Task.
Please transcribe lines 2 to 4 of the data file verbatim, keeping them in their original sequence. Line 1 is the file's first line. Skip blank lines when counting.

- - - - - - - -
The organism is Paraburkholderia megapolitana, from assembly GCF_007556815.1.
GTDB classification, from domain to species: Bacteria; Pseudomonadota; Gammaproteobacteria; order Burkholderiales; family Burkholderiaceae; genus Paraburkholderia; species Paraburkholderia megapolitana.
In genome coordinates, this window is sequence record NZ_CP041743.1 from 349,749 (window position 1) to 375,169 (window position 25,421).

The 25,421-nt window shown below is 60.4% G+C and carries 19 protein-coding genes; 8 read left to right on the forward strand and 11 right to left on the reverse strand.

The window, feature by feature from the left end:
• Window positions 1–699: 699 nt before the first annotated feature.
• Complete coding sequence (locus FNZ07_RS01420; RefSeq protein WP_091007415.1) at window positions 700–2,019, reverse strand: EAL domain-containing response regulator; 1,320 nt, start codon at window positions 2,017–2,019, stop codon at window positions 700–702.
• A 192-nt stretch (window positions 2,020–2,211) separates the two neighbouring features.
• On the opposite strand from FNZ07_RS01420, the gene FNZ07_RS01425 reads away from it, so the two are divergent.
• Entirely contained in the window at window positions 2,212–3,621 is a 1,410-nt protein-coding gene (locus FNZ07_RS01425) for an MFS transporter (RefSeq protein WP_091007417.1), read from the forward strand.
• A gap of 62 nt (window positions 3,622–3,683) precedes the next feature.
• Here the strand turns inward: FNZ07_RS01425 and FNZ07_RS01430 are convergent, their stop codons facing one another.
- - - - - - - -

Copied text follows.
GTDB classification, from domain to species: Bacteria; Pseudomonadota; Gammaproteobacteria; order Burkholderiales; family Burkholderiaceae; genus Paraburkholderia; species Paraburkholderia megapolitana.
In genome coordinates, this window is sequence record NZ_CP041743.1 from 349,749 (window position 1) to 375,169 (window position 25,421).

The 25,421-nt window shown below is 60.4% G+C and carries 19 protein-coding genes; 8 read left to right on the forward strand and 11 right to left on the reverse strand.